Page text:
Trump becomes the first US president to be impeached twice
Article of impeachment reaches majority level of support
House votes on article of impeachment against Trump
Seventh House Republican says he will support impeachment
Peter Meijer, a Republican congressman from Michigan, has become the seventh Republican House member to say he will support the impeachment of Donald Trump.
“The President betrayed his oath of office by seeking to undermine our constitutional process, and he bears responsibility for inciting the insurrection last week,” Meijer said in a statement. “With a heavy heart, I will vote to impeach President Donald J. Trump.”
Meijer, a freshman congressman, previously said he was considering supporting impeachment, but this is the first time he has clearly said he will do so.
Seven Republicans have now said they will vote to impeach Trump, which means the president will be impeached in a bipartisan vote. When Trump was impeached the first time, only Democrats supported the measure.
The debate on the article of impeachment against Donald Trump is now wrapping up, and the House will soon move on to the final vote on impeachment.
Steve Scalise, the House minority whip, was the final Republican speaker, and he applauded the Capitol Police officers who work to protect lawmakers every day. Two Capitol Police officers have died since last week, when a violent, pro-Trump mob stormed the Capitol.
House members in the chamber stood to applaud the fallen Capitol Police officers, marking a rare moment of bipartisanship during today’s contentious debate.
The House majority leader, Steny Hoyer, is the final Democratic speaker, and he has repeatedly cited the words of Republican Liz Cheney, who has said she will support impeachment.
“Will we stay silent, will we not stand up and say this is not acceptable?” Hoyer said. “Donald Trump has constructed a glass house of lies, fear-mongering and sedition.”
McConnell indicates he is open to convicting Trump
The Guardian’s Daniel Strauss reports:
Mitch McConnell, the top-ranking Republican in the Senate, indicated to colleagues that he is undecided on how he would vote on impeachment.
In a letter to his Senate colleagues sent out Wednesday afternoon, as members of the House moved forward with impeaching Donald Trump, the Kentucky Republican wrote, “while the press has been full of speculation, I have not made a final decision on how I will vote and I intend to listen to the legal arguments when they are presented to the Senate.”
The line in his note to Senate colleagues follows The New York Times reporting Tuesday night that McConnell is pleased with Democrats’ move to impeach the president again and has been sharing that sentiment with associates.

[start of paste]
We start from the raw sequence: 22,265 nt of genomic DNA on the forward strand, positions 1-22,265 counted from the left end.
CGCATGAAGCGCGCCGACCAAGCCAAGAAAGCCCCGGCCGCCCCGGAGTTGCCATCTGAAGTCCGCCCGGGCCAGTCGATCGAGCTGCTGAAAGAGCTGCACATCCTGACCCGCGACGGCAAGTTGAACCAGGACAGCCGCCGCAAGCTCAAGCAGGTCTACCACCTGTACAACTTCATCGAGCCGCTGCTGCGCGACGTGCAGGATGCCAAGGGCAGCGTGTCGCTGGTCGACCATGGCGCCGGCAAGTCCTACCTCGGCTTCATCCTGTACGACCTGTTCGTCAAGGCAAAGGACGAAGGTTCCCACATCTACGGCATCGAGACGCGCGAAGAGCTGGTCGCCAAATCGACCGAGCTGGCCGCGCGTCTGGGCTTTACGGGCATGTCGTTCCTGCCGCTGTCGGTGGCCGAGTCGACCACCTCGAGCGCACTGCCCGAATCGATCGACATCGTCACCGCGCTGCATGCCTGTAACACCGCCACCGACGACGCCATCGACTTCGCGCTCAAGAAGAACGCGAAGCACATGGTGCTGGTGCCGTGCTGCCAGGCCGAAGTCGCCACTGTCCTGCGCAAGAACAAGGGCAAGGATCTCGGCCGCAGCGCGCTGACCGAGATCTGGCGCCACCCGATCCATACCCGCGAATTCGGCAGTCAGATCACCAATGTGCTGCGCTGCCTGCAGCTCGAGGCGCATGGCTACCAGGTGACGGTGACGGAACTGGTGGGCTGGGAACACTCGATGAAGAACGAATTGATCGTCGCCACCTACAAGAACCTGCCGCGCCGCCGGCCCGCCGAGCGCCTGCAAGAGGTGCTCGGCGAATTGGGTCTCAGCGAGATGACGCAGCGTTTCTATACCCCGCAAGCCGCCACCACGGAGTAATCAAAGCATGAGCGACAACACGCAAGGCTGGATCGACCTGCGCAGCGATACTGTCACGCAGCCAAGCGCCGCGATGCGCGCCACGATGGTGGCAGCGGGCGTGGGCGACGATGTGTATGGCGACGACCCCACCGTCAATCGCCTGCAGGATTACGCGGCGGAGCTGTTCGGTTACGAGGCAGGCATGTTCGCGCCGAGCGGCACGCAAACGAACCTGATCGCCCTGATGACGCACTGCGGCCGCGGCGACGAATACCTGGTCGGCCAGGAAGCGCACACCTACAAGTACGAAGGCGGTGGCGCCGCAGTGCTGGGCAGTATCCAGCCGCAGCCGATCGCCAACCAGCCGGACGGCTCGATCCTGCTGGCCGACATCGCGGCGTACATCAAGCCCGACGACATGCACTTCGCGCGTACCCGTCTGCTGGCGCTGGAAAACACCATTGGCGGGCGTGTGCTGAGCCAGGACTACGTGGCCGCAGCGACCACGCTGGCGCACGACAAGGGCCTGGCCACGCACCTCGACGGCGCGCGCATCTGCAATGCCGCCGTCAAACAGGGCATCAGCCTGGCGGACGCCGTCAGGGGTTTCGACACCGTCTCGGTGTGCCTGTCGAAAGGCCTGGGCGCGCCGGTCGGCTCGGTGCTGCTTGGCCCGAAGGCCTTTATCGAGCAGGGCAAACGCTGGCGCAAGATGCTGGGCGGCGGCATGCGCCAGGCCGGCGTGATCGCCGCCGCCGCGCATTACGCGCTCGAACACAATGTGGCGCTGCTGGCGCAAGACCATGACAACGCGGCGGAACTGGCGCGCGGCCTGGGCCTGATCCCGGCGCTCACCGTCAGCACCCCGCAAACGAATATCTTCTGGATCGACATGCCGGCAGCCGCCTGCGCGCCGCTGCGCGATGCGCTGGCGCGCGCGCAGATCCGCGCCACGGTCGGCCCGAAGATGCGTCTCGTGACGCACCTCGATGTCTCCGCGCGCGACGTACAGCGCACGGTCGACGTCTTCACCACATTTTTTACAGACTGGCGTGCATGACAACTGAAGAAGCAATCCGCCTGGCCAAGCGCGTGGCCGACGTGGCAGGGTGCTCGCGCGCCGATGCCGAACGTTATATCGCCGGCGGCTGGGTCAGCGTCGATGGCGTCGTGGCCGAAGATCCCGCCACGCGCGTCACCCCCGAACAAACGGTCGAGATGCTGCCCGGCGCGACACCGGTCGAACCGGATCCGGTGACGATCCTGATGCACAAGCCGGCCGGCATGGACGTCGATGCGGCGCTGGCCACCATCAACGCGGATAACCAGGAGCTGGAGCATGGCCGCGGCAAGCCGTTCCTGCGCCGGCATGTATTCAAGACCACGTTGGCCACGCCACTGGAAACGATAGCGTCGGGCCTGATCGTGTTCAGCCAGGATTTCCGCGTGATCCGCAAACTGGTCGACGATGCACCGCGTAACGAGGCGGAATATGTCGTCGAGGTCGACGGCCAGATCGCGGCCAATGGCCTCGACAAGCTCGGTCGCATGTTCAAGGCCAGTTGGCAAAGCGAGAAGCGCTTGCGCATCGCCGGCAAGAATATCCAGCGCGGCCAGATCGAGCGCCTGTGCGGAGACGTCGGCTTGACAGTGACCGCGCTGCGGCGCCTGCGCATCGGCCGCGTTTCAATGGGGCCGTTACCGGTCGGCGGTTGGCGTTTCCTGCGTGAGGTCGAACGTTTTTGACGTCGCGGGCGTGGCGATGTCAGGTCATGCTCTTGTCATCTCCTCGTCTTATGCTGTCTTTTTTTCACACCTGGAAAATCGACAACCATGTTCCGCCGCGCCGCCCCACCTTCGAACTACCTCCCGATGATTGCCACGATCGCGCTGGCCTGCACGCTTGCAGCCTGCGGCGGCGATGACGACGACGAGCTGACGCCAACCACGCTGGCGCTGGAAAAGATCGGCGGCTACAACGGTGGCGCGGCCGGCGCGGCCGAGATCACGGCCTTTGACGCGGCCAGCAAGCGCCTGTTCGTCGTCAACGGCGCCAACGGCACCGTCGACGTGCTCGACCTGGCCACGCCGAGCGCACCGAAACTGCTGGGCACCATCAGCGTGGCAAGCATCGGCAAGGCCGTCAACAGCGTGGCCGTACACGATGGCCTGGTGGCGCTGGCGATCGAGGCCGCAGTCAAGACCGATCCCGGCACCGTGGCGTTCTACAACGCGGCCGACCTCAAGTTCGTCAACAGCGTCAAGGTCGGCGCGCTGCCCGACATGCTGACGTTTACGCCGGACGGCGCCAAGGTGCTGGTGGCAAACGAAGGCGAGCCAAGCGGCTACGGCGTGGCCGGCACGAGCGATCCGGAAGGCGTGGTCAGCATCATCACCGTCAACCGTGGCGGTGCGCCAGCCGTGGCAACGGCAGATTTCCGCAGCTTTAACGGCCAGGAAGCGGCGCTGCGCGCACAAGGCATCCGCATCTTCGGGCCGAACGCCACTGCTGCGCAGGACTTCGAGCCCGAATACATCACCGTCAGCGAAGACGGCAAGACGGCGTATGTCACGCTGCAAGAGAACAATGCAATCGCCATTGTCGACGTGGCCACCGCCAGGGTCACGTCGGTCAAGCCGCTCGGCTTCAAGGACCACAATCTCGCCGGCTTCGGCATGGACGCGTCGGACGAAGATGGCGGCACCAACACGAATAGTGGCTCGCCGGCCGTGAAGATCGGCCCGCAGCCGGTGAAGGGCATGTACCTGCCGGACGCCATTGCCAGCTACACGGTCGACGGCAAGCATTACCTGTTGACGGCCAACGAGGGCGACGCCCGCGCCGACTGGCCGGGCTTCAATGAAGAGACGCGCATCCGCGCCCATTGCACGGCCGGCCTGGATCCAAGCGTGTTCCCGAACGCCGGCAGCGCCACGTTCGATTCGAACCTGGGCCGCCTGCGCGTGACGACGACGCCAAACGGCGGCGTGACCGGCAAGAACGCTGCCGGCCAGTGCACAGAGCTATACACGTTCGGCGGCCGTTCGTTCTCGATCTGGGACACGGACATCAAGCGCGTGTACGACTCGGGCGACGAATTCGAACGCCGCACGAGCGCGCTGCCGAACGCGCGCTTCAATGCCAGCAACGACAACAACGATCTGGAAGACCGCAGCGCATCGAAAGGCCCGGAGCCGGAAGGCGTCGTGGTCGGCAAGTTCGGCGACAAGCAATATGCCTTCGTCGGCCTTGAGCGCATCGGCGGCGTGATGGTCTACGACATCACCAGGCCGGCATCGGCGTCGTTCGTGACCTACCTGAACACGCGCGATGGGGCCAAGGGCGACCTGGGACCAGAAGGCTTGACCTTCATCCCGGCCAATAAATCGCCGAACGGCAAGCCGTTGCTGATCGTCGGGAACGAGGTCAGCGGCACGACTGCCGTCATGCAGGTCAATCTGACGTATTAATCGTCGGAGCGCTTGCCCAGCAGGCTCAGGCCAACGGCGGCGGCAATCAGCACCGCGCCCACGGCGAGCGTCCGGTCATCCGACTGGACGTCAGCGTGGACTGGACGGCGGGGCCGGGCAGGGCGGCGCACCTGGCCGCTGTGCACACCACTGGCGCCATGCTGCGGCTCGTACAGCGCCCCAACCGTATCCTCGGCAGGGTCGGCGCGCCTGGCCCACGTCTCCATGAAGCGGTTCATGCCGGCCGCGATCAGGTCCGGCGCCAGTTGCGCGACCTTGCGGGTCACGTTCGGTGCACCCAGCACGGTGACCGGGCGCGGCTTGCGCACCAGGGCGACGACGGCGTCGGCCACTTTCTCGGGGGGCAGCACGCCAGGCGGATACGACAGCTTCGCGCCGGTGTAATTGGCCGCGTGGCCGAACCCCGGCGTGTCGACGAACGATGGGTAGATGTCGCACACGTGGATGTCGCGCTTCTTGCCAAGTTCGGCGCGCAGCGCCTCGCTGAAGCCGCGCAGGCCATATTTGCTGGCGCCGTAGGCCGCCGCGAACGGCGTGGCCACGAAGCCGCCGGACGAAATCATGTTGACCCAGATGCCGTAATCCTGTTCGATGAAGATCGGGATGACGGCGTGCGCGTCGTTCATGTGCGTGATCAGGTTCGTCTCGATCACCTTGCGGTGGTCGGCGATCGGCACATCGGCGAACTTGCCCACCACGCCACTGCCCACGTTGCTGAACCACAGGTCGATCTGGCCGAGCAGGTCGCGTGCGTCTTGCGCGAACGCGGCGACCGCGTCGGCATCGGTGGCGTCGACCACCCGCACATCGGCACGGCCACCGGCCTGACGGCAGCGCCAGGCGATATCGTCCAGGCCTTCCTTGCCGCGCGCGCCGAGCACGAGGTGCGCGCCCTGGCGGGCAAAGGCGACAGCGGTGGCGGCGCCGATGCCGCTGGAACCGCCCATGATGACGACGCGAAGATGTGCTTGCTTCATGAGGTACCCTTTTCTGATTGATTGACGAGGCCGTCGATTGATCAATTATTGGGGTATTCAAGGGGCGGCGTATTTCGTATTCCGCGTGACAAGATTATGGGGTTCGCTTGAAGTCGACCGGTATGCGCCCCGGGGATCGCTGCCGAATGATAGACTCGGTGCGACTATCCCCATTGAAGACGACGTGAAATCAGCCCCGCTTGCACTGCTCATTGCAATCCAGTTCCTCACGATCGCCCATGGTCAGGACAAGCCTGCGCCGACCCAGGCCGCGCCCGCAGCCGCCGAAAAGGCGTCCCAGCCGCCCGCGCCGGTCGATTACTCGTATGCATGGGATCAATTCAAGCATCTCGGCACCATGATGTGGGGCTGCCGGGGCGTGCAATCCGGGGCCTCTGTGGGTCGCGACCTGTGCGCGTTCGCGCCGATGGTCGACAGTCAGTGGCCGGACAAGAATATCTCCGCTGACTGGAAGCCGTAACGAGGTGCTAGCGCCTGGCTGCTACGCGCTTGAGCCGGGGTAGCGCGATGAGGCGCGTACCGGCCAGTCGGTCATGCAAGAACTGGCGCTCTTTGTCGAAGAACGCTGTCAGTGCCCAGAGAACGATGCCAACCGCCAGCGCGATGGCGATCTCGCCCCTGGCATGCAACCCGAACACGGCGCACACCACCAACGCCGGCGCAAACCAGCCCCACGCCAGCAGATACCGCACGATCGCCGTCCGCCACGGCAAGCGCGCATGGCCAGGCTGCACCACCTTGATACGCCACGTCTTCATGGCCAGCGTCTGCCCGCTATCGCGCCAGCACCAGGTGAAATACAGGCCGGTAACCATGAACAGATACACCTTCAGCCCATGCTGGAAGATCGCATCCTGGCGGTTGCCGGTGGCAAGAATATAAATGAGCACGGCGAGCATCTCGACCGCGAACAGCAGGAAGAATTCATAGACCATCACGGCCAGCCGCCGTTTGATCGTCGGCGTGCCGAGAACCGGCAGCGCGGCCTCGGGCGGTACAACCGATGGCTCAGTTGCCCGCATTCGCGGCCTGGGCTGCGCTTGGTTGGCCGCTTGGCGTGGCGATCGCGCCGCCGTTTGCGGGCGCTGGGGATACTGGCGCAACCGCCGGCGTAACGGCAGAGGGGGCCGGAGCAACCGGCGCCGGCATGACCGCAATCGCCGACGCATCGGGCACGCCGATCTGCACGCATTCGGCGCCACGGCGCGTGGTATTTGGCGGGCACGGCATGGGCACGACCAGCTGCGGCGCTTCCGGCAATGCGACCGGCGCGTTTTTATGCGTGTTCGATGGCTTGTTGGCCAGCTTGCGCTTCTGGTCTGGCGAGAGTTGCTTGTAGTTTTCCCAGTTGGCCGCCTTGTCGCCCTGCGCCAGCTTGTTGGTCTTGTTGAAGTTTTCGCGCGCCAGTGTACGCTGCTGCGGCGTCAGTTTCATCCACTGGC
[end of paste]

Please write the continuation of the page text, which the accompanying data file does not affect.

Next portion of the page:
McConnell’s openness to impeaching the president, a fellow Republican, is the most significant sign so far that congressional Republican leaders are less resistant to Trump’s impeachment than the last time the president was impeached.
In the House, congresswoman Liz Cheney of Wyoming, the House Republican Conference chair, said she would vote to impeach Trump. Five other House Republicans have also come out in support of impeachment.
It’s unclear how Senate Republicans will vote. It’s also unclear if McConnell’s openness will offer cover for other Republicans who privately would like to see the president impeached. Two-thirds of senators would have to support conviction in order for him to be removed from office.
Young Kim, a freshman Republican congresswoman who flipped a California district that Donald Trump lost by 10 points, will vote against impeachment.
“The violence we saw last week was disgusting. Our law enforcement was attacked, lives were lost and more were put in danger. These rioters must be held accountable. Words have consequences and I believe the president should also be held accountable,” Kim said in a statement.
“However, I believe impeaching the president at this time will fail to hold him accountable or allow us to move forward once President-elect Biden is sworn in. This process will only create more fissures in our country as we emerge from some of our darkest days.”
So far, only six House Republicans have signaled they intend to support the article of impeachment.
Chip Roy, a Republican of Texas who has criticized his colleagues’ efforts to cast baseless doubt upon the legitimacy of the presidential election, said he believed Donald Trump had committed “impeachable” offenses.
“The president of the United States deserves universal condemnation for what was clearly, in my opinion, impeachable conduct, pressuring the vice president to violate his oath to the constitution.” Roy said in his speech.
And yet Roy will not be supporting the article of impeachment. The congressman argued the article had been drafted in a manner that targeted political speech itself.
Here’s what the article says, in part: “Donald John Trump engaged in high Crimes and Misdemeanors by inciting violence against the Government of the United States ...
“Donald John Trump, by such conduct, has demonstrated that he will remain a threat to national security, democracy, and the Constitution if allowed to remain in office[.]”